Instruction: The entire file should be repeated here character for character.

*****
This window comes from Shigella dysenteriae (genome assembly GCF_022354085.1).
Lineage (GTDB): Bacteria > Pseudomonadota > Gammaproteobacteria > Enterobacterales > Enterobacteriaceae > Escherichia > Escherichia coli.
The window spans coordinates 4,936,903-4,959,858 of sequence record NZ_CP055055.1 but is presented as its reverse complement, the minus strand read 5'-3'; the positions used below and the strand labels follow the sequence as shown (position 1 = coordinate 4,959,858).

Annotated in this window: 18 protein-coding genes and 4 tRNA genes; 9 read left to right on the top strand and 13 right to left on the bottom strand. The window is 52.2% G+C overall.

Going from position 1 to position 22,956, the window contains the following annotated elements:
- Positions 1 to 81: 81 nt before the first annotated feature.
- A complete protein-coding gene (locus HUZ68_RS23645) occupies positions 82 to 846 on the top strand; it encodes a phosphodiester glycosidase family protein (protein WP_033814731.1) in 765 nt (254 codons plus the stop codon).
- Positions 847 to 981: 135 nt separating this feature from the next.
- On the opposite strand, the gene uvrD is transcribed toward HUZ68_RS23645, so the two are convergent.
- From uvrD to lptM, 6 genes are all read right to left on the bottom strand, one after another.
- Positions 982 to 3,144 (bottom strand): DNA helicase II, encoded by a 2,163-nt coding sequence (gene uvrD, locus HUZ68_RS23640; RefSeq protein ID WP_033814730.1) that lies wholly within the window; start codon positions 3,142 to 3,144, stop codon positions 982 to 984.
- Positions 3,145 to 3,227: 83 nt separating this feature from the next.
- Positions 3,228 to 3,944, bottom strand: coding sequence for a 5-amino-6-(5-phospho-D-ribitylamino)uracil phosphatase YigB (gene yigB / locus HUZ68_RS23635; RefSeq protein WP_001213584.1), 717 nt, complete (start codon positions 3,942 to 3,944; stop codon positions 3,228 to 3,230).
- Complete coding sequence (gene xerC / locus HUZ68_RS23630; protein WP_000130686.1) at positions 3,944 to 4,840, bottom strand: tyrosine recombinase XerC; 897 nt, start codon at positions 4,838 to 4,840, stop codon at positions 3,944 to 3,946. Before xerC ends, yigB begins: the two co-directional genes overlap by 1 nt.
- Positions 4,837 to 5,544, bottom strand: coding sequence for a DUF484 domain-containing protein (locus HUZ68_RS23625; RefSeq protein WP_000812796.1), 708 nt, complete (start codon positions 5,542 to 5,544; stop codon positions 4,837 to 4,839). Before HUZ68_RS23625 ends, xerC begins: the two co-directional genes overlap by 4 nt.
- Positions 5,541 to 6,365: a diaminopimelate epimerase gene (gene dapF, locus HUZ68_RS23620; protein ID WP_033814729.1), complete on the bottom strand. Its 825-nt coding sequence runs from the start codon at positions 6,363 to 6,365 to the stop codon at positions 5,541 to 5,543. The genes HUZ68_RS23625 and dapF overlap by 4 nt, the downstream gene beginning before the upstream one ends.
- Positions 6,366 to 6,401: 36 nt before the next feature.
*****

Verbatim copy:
This window comes from Shigella dysenteriae (genome assembly GCF_022354085.1).
Lineage (GTDB): Bacteria > Pseudomonadota > Gammaproteobacteria > Enterobacterales > Enterobacteriaceae > Escherichia > Escherichia coli.
The window spans coordinates 4,936,903-4,959,858 of sequence record NZ_CP055055.1 but is presented as its reverse complement, the minus strand read 5'-3'; the positions used below and the strand labels follow the sequence as shown (position 1 = coordinate 4,959,858).

Annotated in this window: 18 protein-coding genes and 4 tRNA genes; 9 read left to right on the top strand and 13 right to left on the bottom strand. The window is 52.2% G+C overall.

Going from position 1 to position 22,956, the window contains the following annotated elements:
- Positions 1 to 81: 81 nt before the first annotated feature.
- A complete protein-coding gene (locus HUZ68_RS23645) occupies positions 82 to 846 on the top strand; it encodes a phosphodiester glycosidase family protein (protein WP_033814731.1) in 765 nt (254 codons plus the stop codon).
- Positions 847 to 981: 135 nt separating this feature from the next.
- On the opposite strand, the gene uvrD is transcribed toward HUZ68_RS23645, so the two are convergent.
- From uvrD to lptM, 6 genes are all read right to left on the bottom strand, one after another.
- Positions 982 to 3,144 (bottom strand): DNA helicase II, encoded by a 2,163-nt coding sequence (gene uvrD, locus HUZ68_RS23640; RefSeq protein ID WP_033814730.1) that lies wholly within the window; start codon positions 3,142 to 3,144, stop codon positions 982 to 984.
- Positions 3,145 to 3,227: 83 nt separating this feature from the next.
- Positions 3,228 to 3,944, bottom strand: coding sequence for a 5-amino-6-(5-phospho-D-ribitylamino)uracil phosphatase YigB (gene yigB / locus HUZ68_RS23635; RefSeq protein WP_001213584.1), 717 nt, complete (start codon positions 3,942 to 3,944; stop codon positions 3,228 to 3,230).
- Complete coding sequence (gene xerC / locus HUZ68_RS23630; protein WP_000130686.1) at positions 3,944 to 4,840, bottom strand: tyrosine recombinase XerC; 897 nt, start codon at positions 4,838 to 4,840, stop codon at positions 3,944 to 3,946. Before xerC ends, yigB begins: the two co-directional genes overlap by 1 nt.
- Positions 4,837 to 5,544, bottom strand: coding sequence for a DUF484 domain-containing protein (locus HUZ68_RS23625; RefSeq protein WP_000812796.1), 708 nt, complete (start codon positions 5,542 to 5,544; stop codon positions 4,837 to 4,839). Before HUZ68_RS23625 ends, xerC begins: the two co-directional genes overlap by 4 nt.
- Positions 5,541 to 6,365: a diaminopimelate epimerase gene (gene dapF, locus HUZ68_RS23620; protein ID WP_033814729.1), complete on the bottom strand. Its 825-nt coding sequence runs from the start codon at positions 6,363 to 6,365 to the stop codon at positions 5,541 to 5,543. The genes HUZ68_RS23625 and dapF overlap by 4 nt, the downstream gene beginning before the upstream one ends.
- Positions 6,366 to 6,401: 36 nt before the next feature.